I dunno about them, because you when do eventually need to update you will have a huge amount of breaking changes as opposed to making some small changes once a month

I only defer the updates until I have made the manual backup. Every few weeks, I do the updates and obviously the backup prior…

Groetnis

Since acquiring the mini-PC from @Deon_in_ZA , I’m running a standard Debian again with HA in a docker container (mostly because I was unsure if the UEFI support is good enough for stock HassOS). I also tried to run mqtt as a docker instance, but it was easier to just run mosquitto directly on Debian. As a result… no automatic updates :slight_smile:

It is an option yes, also tried that.

When you do update, as Calypso said, you have a ton of issues hitting you in one go, depending on what they changed and what you use of those changes.

When compared to Victron updates, also sometimes an issue now and then if you are Release Candidate, one realizes that HA still has a way to go ito how they do updates, and when things break, how to help people fix it fast.

I’ve probably not updated HA for a year. Mine is definitely not automated. Since the last update broke my automations, I decided not to update unless the update would have a feature I want or fix something that is broken.

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This has always been a nightmare. In industrial automation it was a major event to run updates. Often it wasn’t possible to have a fallback position so one would have to bite the bullet and hope…
But as mentioned you have to do updates (sometimes) since it’s irresponsible not to.
I was at the Letseng diamond mine in Lesotho on one occasion and did a firmware update on their PLC. It failed and I couldn’t go back since the program was gone. Panic! I recall I had to do some hardware reset to get it’s brain working again. This plant lived and died on this system but they didn’t have a spare CPU. Amazing!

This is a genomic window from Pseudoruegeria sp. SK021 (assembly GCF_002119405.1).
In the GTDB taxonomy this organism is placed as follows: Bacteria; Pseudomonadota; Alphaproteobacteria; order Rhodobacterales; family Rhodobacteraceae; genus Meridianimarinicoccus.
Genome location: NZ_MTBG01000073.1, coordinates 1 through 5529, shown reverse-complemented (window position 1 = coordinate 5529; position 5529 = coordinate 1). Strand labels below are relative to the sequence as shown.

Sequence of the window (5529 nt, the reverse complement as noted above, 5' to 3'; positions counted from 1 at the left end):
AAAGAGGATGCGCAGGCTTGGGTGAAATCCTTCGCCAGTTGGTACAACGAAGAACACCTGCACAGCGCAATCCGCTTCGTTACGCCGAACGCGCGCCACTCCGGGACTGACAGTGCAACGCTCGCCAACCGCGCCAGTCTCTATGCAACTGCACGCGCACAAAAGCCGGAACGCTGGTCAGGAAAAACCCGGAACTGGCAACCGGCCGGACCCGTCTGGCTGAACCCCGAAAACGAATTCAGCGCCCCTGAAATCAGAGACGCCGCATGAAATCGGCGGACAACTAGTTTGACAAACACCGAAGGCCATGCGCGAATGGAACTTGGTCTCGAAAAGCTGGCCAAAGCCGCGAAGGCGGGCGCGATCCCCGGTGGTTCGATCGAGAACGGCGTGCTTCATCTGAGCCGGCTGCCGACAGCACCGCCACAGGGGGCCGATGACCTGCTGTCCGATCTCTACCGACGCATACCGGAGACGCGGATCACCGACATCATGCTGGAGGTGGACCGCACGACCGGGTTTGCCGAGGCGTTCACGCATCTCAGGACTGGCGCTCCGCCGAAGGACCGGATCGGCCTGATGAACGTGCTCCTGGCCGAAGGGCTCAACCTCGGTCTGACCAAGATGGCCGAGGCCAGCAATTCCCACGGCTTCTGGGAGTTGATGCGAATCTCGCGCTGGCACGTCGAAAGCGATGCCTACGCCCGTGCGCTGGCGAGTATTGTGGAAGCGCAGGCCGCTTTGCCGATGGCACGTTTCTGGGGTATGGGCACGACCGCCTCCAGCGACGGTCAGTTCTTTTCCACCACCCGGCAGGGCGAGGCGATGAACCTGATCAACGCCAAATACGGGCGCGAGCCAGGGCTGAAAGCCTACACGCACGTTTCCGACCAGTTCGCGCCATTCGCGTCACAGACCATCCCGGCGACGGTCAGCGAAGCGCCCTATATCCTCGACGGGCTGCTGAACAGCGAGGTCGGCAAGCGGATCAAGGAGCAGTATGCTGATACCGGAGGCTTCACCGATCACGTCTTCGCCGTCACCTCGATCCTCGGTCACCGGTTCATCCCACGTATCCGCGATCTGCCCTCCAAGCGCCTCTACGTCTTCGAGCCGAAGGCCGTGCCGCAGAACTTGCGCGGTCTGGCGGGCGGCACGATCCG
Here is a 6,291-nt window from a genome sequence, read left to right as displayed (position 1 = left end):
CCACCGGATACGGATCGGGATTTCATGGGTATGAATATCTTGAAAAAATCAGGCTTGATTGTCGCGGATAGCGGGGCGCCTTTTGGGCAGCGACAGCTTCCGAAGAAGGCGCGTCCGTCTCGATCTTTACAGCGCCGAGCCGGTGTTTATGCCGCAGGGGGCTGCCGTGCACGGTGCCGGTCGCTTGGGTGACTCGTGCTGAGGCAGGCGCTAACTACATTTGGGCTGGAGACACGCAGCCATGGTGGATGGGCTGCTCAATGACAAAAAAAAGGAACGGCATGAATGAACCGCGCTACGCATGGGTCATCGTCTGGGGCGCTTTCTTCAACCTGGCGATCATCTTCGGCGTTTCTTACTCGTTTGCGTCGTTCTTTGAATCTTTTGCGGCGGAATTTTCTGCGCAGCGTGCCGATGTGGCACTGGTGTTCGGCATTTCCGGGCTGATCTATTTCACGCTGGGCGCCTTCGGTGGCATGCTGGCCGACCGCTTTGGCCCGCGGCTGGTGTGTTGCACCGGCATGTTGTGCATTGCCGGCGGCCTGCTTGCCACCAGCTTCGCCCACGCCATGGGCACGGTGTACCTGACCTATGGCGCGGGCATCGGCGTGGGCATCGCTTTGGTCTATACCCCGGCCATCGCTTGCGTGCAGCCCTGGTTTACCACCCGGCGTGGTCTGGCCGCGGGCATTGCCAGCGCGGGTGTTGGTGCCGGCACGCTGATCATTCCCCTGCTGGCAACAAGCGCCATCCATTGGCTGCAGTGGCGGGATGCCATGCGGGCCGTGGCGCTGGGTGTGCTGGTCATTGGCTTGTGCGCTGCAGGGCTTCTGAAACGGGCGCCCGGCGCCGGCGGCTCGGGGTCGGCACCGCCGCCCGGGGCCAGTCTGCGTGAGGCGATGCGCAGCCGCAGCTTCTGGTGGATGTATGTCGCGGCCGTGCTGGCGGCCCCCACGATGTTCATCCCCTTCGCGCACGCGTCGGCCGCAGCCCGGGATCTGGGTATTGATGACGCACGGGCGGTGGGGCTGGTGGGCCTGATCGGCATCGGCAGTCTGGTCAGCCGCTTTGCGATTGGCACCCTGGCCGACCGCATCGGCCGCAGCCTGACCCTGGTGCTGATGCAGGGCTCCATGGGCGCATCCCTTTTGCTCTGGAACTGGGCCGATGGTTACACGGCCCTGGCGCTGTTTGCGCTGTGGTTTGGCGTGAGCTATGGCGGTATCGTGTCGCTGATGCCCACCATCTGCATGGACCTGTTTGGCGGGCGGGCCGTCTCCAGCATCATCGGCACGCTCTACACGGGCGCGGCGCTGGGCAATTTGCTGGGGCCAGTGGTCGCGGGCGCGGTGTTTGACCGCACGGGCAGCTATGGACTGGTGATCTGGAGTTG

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A bit like this from xkcd.

dependency

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So true! I’ve had this experience myself. Because you have been keeping the show going for years (and couldn’t bill for the service) they think this will go on forever.
The other day I was being squeezed by a ‘project engineer’ who was trying to complete a job before he left this company. He clearly wanted to complete the installation (plug the gizmo in) and say he’d done his bit. Pity that the system still didn’t work but no problem for him. I let rip in an email and now there’s no speaks: everyone ‘very disappointed’ in my behaviour…

I myself don’t have the skill yet, but apparently, “they” say, there is a way to tell someone to go to hell in such a decent nice way, that they look very much forward to the trip. :slight_smile:

Well, yesterday I told someone that I envy the people who have never met him.

Epic reply Plonk, epic reply! :rofl:

I’ve started dreading the Home Assistant updates too. More recent problem is that something using a cloud service breaks - last time it was my Text to Speech functionality in Google Homes. It was fixed but had to update HA to get there.

The HA updates forces the custom components which I use to be updated, and there aren’t always updates available.

If there are updates available I sometimes have to reconfigure things (such as my Person recognition system because the Frigate guy have also massively updated things on his side).

Getting annoying…

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So I found WHY my automations stopped … happenstance across this teeny oneliner:

It seems to be a common issue with automations created through the UI. Luckily, the fix is easy - remove the attribute: unit_of_measurement lines. (… in automation.yaml)